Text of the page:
The crime is treated rather lightly, and the plot instead focuses on Ravi and the gradual change in his ethics as he becomes ever more desperate for money. Is it OK to demand money for his operation from a man who may potentially be a murder. As more details are revealed, Ravi’s actions become ever more questionable as we find he know who the real murderer is, and yet continues to auction his silence to the highest bidder. His actions also cause consequences for those people that he drags into his scheme, although these are only seen from Ravi’s point of view. Essentially the film shows how selfish we become when faced with a problem such as Ravi’s blindness. Not only is he losing his sight, but he’s also unable to see anything other than his own problems.
Although Kutrame Thandanai doesn’t have the instant appeal of Kaaka Muttai and the plot is also slow to develop, it does have great characterisations. It does take a long time before the crucial murder and the blackmail story also develops later in the plot, but what I like is the moral ambiguity that threads through the entire story. The characters are inherently normal people with the usual mix of corruption and innocence, and what works well is the way that we only tend to see their reactions through Ravi’s eyes. There is a good sense of Ravi’s thought processes and why he decides on blackmail as the solution for his problems, even though this is possibly the worst decision he could make. Vidharth puts in a great performance that ensure we see Ravi as a typical low-income worker who is desperate to save his sight and therefore his livelihood. I really like how he stops driving when told to do so by the doctor, but then makes more questionable decisions when faced with the potential to change his fate. In real life, many patients would not do the former, at least not until they have worked through the consequences, but few would decide to follow Ravi’s later decisions. Here too, Nasser works well as Ravi’s sounding board and source of moral counsel, even though he doesn’t really seem to understand the reality of Ravi’s vision loss. The cast all provide solid support and although Aishwarya Rajesh only has brief appearances, she still makes an impression while Pooja Devariya ensures that her character is memorable for all the right reasons.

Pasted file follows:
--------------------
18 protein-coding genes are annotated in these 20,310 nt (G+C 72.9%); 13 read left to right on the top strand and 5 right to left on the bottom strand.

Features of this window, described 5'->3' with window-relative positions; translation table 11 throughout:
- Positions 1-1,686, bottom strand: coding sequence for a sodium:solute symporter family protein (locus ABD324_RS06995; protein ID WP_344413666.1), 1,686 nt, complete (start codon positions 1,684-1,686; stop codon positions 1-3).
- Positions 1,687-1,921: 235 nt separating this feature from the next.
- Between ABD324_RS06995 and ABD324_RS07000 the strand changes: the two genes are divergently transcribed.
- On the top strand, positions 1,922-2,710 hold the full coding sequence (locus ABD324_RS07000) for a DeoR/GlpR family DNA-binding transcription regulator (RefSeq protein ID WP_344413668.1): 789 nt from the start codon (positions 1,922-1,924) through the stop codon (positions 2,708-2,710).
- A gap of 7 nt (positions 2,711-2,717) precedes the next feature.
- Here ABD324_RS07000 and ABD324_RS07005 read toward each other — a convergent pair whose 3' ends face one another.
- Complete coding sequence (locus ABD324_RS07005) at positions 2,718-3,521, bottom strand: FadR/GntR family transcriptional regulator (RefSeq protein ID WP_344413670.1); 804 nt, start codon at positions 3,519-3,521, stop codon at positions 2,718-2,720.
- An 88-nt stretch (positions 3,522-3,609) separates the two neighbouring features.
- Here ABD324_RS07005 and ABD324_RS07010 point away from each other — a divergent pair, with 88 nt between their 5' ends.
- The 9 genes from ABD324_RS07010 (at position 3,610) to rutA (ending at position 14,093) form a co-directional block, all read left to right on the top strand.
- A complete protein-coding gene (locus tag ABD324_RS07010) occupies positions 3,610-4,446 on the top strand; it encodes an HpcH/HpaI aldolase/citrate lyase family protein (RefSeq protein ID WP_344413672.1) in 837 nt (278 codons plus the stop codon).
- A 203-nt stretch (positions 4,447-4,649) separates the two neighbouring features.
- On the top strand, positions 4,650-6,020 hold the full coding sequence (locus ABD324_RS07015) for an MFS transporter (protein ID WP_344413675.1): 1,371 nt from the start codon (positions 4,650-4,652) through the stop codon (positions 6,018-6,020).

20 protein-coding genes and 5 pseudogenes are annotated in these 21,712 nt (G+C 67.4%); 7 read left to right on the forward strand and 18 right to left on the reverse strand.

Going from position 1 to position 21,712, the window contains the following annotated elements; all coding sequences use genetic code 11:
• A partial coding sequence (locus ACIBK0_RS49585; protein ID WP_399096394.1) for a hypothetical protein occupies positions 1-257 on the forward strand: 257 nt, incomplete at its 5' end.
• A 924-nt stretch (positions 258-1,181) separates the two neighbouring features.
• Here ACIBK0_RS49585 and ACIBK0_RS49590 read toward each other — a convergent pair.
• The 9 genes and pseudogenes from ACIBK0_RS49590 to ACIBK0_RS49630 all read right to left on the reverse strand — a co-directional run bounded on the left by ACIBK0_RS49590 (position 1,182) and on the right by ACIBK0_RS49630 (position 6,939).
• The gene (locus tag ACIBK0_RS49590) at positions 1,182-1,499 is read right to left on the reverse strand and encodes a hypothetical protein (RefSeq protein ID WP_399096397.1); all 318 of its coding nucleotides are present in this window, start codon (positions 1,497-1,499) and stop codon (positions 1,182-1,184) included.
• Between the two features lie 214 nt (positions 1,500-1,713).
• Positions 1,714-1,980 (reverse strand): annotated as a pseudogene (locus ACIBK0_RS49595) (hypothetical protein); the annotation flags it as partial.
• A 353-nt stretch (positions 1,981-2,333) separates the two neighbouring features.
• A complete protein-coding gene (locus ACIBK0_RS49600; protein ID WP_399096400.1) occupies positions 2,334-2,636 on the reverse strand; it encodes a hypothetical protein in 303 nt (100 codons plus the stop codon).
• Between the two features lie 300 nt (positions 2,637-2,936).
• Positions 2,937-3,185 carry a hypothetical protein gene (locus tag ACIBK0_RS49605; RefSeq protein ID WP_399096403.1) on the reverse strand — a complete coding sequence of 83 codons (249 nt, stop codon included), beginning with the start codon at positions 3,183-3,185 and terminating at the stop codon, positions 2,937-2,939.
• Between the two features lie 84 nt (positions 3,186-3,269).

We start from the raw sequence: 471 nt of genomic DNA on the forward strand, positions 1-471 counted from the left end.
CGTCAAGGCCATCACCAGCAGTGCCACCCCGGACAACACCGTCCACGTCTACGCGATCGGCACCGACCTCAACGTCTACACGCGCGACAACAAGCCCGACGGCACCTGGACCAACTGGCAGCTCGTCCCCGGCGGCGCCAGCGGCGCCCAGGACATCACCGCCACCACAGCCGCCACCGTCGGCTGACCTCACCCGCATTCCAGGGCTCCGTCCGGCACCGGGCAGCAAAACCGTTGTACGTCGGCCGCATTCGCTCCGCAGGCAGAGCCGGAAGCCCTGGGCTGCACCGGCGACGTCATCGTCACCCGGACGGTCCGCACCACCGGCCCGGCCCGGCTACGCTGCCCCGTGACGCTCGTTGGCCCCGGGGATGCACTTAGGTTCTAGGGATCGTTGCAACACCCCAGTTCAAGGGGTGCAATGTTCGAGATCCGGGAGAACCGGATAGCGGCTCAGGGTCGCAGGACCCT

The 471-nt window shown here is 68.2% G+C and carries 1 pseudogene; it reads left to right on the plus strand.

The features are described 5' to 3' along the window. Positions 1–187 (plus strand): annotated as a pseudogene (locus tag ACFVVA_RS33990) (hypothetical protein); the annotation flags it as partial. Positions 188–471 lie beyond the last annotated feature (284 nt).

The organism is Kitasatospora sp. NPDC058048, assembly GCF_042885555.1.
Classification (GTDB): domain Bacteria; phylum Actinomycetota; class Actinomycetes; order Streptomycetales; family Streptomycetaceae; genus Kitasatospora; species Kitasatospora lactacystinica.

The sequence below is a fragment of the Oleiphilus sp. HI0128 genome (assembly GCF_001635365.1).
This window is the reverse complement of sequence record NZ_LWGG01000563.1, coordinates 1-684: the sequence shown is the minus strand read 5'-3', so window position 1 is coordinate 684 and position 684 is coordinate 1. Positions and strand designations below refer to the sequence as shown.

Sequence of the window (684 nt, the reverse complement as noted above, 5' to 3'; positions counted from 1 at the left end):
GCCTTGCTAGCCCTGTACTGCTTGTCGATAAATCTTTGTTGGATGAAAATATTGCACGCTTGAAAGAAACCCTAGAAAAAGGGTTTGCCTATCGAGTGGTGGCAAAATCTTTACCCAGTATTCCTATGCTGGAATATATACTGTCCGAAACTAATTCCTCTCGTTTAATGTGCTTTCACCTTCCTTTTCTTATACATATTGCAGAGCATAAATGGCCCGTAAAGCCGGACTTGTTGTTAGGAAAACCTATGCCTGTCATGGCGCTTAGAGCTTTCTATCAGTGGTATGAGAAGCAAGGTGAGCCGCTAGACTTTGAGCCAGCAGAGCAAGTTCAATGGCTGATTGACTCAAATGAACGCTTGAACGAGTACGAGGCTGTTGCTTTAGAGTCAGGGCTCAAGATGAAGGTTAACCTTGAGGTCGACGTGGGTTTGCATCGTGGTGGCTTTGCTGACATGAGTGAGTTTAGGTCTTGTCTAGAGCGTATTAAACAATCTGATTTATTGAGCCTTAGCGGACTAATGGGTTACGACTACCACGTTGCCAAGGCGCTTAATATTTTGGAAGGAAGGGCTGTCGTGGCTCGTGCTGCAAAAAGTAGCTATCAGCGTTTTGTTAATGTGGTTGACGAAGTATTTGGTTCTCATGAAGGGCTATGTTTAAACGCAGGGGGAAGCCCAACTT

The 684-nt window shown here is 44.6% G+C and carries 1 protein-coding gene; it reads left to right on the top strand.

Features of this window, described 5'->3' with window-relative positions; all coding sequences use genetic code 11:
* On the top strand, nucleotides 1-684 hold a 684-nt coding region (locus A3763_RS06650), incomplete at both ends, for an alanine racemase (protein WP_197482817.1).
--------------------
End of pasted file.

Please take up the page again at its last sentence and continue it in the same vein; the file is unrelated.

Ilaiyaraaja’s background music is beautiful and soars above the grimy streets that M. Manikandan captures so well. The ambiguity of the characters is well depicted and the story raises many questions about morality and how it applies in different situations. Ravi’s tunnel vision is literal, but also applies to many of the other characters in the way they view the world as well as to Ravi’s own interpretation of his situation. Interesting and more complex that it first appears, Kutrame Thandanai is a worthwhile watch and highly recommended. 4 stars.